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Anaemia, iron and vitamin A status among South African school-aged children living with and without HIV

C Goosen, J Baumgartner, N Mikulic, S L Barnabas, M F Cotton, M B Zimmermann, R Blaauw

Abstract


Background. Data on iron and vitamin A deficiency are scarce in school-aged children living with HIV (HIV+) compared with children without HIV (HIV–). Both deficiencies can contribute to anaemia.

Objective. To assess anaemia, iron and vitamin A status in a sample of HIV+ and HIV– school-aged children in South Africa.

Methods. In this comparative cross-sectional study, biomarkers for anaemia (haemoglobin), iron (plasma ferritin (PF), soluble transferrin receptor), vitamin A (retinol-binding protein (RBP)) and inflammatory status (C-reactive protein, α-1-acid glycoprotein) were measured in 8 - 13-year-old children from Cape Town living with (n=143) and without HIV (n=148). Measurements of PF and RBP were adjusted for inflammation using a regression-correction approach.

Results. HIV+ children had higher prevalences of anaemia (29% v. 14%; odds ratio (OR) = 2.6; 95% confidence interval (CI) 1.4 - 4.9; p=0.002), iron-deficient erythropoiesis (20% v. 9%; OR=2.5; 95% CI 1.2 - 5.0; p=0.013) and iron deficiency anaemia (11% v. 4%; OR=2.9; 95% CI 1.1 - 7.7; p=0.035) than HIV– children. Marginal vitamin A deficiency was noted in 52% of HIV+ and 57% of HIV– children (p=0.711). Subclinical inflammation was more prevalent in HIV+ than HIV– children (p=0.012).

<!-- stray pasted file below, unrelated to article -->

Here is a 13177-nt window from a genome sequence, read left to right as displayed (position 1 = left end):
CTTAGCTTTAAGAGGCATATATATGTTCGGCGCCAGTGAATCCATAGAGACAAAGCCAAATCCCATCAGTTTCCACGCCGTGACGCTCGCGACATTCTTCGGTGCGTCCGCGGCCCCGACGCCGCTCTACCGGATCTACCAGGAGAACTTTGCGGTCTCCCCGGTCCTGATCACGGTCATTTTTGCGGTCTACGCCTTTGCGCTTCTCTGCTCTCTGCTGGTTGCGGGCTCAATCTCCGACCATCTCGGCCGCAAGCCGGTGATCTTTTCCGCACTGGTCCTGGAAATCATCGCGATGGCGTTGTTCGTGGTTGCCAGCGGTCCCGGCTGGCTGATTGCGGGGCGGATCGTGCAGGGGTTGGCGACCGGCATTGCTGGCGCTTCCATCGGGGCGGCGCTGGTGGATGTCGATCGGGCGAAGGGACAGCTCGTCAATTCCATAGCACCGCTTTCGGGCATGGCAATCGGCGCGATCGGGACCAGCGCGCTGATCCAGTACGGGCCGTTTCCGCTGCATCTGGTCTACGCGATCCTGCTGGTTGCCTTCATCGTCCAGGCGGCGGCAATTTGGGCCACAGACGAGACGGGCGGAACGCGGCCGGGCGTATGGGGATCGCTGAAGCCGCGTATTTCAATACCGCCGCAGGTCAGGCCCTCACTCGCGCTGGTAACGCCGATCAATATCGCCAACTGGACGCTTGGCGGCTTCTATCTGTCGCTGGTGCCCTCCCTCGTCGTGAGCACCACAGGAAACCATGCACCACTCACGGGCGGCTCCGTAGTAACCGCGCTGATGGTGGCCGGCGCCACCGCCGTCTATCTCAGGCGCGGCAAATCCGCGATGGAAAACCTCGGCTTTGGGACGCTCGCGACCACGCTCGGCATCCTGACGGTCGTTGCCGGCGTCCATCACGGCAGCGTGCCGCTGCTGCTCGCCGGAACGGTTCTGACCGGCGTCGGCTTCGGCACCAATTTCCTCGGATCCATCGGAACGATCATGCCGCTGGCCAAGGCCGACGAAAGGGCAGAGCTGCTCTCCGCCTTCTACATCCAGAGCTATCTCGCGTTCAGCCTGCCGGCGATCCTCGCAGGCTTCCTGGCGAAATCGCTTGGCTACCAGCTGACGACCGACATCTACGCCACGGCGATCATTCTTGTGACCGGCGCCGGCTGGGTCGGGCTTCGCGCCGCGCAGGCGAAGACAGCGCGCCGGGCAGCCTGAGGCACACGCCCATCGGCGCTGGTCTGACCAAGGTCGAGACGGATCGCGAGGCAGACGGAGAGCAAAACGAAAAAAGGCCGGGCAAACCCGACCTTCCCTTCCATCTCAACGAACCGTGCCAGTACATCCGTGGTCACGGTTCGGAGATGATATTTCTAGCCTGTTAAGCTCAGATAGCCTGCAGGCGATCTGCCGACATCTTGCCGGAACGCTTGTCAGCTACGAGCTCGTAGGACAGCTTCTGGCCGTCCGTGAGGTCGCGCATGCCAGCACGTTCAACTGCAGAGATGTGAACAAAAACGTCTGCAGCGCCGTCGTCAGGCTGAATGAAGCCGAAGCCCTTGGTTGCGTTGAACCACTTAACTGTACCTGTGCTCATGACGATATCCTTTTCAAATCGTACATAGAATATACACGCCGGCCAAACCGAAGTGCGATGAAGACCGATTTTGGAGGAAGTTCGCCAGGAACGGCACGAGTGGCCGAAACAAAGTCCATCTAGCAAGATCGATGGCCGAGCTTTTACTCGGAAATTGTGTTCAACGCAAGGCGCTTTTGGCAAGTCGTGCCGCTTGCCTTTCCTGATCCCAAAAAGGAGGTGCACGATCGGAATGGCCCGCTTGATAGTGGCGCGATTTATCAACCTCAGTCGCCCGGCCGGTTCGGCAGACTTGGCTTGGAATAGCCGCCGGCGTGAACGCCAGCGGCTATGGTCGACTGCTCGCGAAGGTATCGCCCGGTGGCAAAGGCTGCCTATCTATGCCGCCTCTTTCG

Conclusion. Anaemia, iron-deficient erythropoiesis and iron deficiency anaemia were more prevalent in HIV+ than HIV– children. Prevalence of marginal vitamin A deficiency was high in both groups. Efforts to improve micronutrient status and mitigate nutritional determinants of anaemia in HIV+ children from resource-limited settings should be prioritised


Authors' affiliations

C Goosen, Division of Human Nutrition, Department of Global Health, Stellenbosch University, Cape Town, South Africa

J Baumgartner, Institute of Food, Nutrition and Health, Department of Health Sciences and Technology, ETH Zurich, Switzerland

N Mikulic, Institute of Food, Nutrition and Health, Department of Health Sciences and Technology, ETH Zurich, Switzerland

S L Barnabas, Family Centre for Research with Ubuntu, Department of Paediatrics and Child Health, Stellenbosch University, Cape Town, South Africa

M F Cotton, Family Centre for Research with Ubuntu, Department of Paediatrics and Child Health, Stellenbosch University, Cape Town, South Africa

M B Zimmermann, Institute of Food, Nutrition and Health, Department of Health Sciences and Technology, ETH Zurich, Switzerland

R Blaauw, Division of Human Nutrition, Department of Global Health, Stellenbosch University, Cape Town, South Africa

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Cite this article

South African Journal of Child Health 2022;16(2):105.

Article History

Date submitted: 2022-07-22
Date published: 2022-07-22

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